Believe me, my indecision isn’t a cop-out.  Add to my list of unsolicited parenting advice the time I was told that should a non-baptized child pass away, it will not be permitted into heaven.  Do I believe that nonsense?  No, but it’s not necessarily a risk I’m comfortable taking.  And I certainly don’t want any of us going to hell because of it.

Monday, June 17, 2013

Think One Cookie Can't Change Your Life? Think Again.

I haven’t stopped thinking about this story since I heard it in church yesterday.  Granted it reads like a chain email, without the eerie “forward to 15 people within 15 minutes or die”.  But why take the risk?

“A woman stopped to buy a magazine and some cookies before rushing to the airport gate for her departing flight, only to find it had been delayed a few moments.  She sat in an empty chair, put her stuff beside her and began to flip through her magazine while enjoying her first cookie.  To her surprise, a man on the other side of her things reached his hand into the bag as well.  Completely appalled, she glared at him.  Stone faced, he maintained the stare as she went for cookie number two.  So did he, and the showdown continued.  Now infuriated, her hand plunged into the bag once more.  She stared at him, much like a lion protecting it’s kill, until he reached into the bag and removed the very last cookie.  Just then, as they called for boarding, he broke the cookie in half and shared it with her.  Frazzled, the woman headed down the jetway, took her seat and settled in, no doubt hoping the unoccupied chair beside her would not become that of the cookie bandit.  Thankfully, it wasn’t.  Now ready for a relaxing journey, she reached into her purse to grab the magazine once more, but pulled out her bag of cookies, still full.”

In it’s simplest terms, this story is a good reminder that things aren’t always what they seem.  (He didn’t eat her cookies, people; she ate his.)  Take it a step further and you’ll see that sometimes we are the ones taking from the people we believe are taking from us.  But my favorite lesson to take from the story is this… Always share your cookies.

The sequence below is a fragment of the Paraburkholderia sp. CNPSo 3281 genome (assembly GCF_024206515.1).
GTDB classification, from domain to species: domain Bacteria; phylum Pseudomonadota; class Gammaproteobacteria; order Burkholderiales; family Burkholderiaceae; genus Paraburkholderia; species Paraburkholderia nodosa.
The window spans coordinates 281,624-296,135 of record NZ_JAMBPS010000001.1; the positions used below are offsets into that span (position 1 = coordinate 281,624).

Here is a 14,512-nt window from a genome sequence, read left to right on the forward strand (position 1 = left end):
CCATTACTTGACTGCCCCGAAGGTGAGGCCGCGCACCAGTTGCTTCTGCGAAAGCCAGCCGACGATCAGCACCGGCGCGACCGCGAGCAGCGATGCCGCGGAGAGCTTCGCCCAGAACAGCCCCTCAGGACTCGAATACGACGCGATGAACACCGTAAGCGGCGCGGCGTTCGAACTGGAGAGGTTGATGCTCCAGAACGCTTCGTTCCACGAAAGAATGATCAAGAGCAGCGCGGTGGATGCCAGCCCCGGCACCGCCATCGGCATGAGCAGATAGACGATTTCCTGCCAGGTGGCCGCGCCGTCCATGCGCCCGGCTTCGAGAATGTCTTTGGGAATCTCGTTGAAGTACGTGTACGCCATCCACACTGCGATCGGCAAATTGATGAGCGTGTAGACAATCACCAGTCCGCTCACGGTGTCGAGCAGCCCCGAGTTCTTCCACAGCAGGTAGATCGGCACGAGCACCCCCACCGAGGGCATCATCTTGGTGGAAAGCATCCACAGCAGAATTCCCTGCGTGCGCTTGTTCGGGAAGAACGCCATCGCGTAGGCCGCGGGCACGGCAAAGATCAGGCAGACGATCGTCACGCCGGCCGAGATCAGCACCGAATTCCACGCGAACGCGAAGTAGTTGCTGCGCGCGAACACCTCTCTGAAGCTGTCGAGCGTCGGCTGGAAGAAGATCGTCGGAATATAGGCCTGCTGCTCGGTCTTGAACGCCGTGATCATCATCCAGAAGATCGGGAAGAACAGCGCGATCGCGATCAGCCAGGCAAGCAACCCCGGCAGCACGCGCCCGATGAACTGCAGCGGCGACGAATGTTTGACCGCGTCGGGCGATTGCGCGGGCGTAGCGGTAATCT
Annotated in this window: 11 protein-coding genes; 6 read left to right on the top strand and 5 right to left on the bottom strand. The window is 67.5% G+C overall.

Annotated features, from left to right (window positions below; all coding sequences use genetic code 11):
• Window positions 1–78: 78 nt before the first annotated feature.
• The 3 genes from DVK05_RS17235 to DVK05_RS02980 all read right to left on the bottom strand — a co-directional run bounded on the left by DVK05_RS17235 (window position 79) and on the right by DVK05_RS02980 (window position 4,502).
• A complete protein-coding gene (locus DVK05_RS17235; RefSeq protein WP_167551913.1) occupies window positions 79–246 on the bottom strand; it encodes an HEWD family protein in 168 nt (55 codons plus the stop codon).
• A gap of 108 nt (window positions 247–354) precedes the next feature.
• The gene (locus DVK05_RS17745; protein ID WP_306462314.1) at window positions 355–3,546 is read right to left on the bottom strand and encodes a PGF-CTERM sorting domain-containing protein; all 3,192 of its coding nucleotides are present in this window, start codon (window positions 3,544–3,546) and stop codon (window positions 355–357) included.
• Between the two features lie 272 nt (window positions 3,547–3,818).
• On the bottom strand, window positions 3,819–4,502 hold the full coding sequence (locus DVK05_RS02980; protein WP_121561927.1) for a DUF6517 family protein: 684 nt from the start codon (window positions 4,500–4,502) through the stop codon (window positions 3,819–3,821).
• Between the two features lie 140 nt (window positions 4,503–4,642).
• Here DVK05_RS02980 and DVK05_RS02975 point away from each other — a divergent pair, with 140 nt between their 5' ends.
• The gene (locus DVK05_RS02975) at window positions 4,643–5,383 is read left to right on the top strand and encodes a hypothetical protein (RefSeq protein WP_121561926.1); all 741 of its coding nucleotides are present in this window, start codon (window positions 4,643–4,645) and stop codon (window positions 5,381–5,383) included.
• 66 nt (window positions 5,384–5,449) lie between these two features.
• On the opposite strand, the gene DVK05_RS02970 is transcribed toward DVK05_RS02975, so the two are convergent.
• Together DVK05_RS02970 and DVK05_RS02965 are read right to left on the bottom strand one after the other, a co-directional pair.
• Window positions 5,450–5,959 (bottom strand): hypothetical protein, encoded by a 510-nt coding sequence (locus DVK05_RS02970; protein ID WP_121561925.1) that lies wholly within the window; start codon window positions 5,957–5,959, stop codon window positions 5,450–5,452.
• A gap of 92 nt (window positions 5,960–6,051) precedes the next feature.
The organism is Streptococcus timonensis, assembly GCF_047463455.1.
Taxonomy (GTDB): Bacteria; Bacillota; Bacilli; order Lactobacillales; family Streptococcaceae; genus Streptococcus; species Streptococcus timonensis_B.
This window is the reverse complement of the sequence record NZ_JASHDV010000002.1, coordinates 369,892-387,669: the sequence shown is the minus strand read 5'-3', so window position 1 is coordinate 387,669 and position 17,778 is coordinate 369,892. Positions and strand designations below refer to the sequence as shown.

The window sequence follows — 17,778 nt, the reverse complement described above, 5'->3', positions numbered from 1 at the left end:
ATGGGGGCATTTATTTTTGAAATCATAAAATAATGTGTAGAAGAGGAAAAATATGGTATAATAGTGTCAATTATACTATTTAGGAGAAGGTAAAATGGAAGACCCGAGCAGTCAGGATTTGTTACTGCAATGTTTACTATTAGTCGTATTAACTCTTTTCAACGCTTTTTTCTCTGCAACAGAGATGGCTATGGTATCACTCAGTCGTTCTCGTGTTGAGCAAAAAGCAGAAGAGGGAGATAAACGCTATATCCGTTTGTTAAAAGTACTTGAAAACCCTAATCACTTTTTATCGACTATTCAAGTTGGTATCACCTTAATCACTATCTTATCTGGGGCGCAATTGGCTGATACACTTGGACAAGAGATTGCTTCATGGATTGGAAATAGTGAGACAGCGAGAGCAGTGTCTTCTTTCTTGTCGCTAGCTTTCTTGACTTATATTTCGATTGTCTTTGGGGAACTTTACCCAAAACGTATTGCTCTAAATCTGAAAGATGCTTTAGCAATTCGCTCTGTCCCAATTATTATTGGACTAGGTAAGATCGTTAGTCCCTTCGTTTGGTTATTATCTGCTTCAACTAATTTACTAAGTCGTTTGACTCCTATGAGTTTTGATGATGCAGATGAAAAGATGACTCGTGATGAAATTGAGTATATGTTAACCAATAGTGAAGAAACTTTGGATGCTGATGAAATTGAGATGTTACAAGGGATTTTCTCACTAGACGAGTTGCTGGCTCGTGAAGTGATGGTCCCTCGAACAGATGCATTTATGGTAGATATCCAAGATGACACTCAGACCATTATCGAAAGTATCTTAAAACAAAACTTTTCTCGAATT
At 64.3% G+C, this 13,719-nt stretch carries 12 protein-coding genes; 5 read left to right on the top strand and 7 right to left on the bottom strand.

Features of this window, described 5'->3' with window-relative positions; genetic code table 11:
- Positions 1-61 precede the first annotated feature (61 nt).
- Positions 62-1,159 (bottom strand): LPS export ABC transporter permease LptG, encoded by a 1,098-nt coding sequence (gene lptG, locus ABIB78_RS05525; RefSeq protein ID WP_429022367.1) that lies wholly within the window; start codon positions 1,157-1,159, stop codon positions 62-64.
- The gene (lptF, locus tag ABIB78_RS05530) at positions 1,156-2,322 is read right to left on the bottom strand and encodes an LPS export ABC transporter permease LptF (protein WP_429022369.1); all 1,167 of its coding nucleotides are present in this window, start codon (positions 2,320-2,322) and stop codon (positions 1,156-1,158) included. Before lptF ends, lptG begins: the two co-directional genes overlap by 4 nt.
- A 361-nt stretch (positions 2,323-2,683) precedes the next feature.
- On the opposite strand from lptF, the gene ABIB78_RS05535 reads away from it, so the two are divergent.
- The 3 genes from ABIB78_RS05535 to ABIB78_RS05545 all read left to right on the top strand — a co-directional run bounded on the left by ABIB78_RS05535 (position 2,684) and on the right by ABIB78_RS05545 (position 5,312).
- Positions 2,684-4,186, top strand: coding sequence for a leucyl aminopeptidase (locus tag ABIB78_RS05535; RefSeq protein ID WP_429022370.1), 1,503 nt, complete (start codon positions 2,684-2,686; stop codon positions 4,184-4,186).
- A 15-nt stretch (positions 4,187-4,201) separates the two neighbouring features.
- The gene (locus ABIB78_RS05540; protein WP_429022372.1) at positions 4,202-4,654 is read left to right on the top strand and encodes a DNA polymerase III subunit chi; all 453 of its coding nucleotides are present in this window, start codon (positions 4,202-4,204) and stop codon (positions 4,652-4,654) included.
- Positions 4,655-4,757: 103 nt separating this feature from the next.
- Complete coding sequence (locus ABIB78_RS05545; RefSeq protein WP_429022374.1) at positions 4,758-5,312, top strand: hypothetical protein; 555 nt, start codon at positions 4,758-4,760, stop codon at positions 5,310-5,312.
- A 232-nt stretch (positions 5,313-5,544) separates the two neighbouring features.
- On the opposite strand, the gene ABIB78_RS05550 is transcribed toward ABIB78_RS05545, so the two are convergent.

Tuesday, June 11, 2013

Wanting To Wake Up Next To Eva Mendes Isn't The Only Thing I Have In Common With Ryan Gosling

Even Ryan Gosling admits to needing a break from himself every now and again, and that's exactly what I've needed over the last couple of weeks.  As my sister got married and my family came into town, I found it more enjoyable to worry about my toddler beach followers than my online ones.  Heck, it's very possible you enjoyed the break from me as well.  My husband can totally relate.

That said, I am back.  But before sharing something new, I wanted to celebrate an old favorite.  I was lucky enough to have Zooey Deschanel's website "Hello Giggles" share an essay of mine on Father's Day 2012.  If you missed it, here it is again.  And if you loved it, remind yourself why.  Here's a preview...

I knew long before considering marriage the likelihood I would call my in-laws Mom & Dad was incredibly slim.  I assume for some it’s either an uber close relationship or level of great comfort that enables them to bestow the same moniker on another person as they do the one they peed, pooped and puked on for any number of years (dependent upon how much fun they had in college).  For others, it’s just tradition or even obligation.  For me, none of that had a thing to do with it... (click here to continue reading)

And... welcome back.